The First Thing You Should Do When You Get A Blister

A blister is a painful condition in which fluid forms between the layers of the skin (via Cleveland Clinic). Blisters develop under the epidermis, or outermost layer of your skin, as a fluid-filled sac, which can be filled with either blood or clear fluid. While there are many types of blisters, the most common ones are caused by friction, injury, and heat. According to Cleveland Clinic, friction blisters are often a result of not wearing socks or wearing ill-fitting shoes, while heat blisters are caused by burns and sunburns.

Blood blisters, on the other hand, are caused by injuries in which something pinches the skin so hard it damages a blood vessel and causes blood to leak into the lower layers of the skin. Generally speaking, blisters can either be painful or itchy and usually develop on the hands and feet, although they can form anywhere on the body. If left untreated, blisters can get infected and fill up with white-colored pus.

How to treat blisters

That's why it's important to treat them right away. If your blister hasn't popped, you should gently clean the area with mild soap, keep it intact, and loosely cover it with a bandage, per the Cleveland Clinic. It's also important not to put too much pressure on it because you don't want it to pop prematurely. According to WebMD, you can put a donut-shaped moleskin pad around your blister to try to avoid putting too much weight on it. If your blister has popped, however, you should disinfect it with soap and warm water, apply antibiotic ointment to the area, and cover it with a bandage.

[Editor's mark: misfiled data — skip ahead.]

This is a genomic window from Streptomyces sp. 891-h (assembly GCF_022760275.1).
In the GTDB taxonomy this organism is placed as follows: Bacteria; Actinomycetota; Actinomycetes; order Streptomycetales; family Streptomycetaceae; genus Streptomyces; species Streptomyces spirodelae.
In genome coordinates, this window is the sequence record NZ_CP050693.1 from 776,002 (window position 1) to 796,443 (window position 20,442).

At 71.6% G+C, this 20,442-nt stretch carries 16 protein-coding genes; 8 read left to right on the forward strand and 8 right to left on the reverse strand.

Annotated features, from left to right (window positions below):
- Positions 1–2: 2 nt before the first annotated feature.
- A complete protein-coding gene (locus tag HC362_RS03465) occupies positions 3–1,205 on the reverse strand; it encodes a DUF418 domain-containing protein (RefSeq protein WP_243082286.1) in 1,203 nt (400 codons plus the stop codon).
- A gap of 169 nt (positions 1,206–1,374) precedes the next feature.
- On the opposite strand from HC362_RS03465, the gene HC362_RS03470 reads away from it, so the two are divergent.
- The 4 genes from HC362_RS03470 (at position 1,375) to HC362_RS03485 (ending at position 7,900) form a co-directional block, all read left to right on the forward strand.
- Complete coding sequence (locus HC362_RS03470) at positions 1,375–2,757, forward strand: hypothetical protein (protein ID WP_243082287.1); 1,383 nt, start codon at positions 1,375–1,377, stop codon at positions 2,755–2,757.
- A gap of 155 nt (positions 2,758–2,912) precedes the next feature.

In the event that your blister is incredibly large or painful, you may need to pop it or drain its fluid, per WebMD. To do this, wash your hands and blister and use a sterile needle to puncture a small hole near the blister's edge, gently squeezing out the fluid. Once that's done, you can wash the area again and pat it dry, leaving the skin of the blister intact. Afterward, you can apply antibiotic ointment to the blister and loosely cover it with gauze.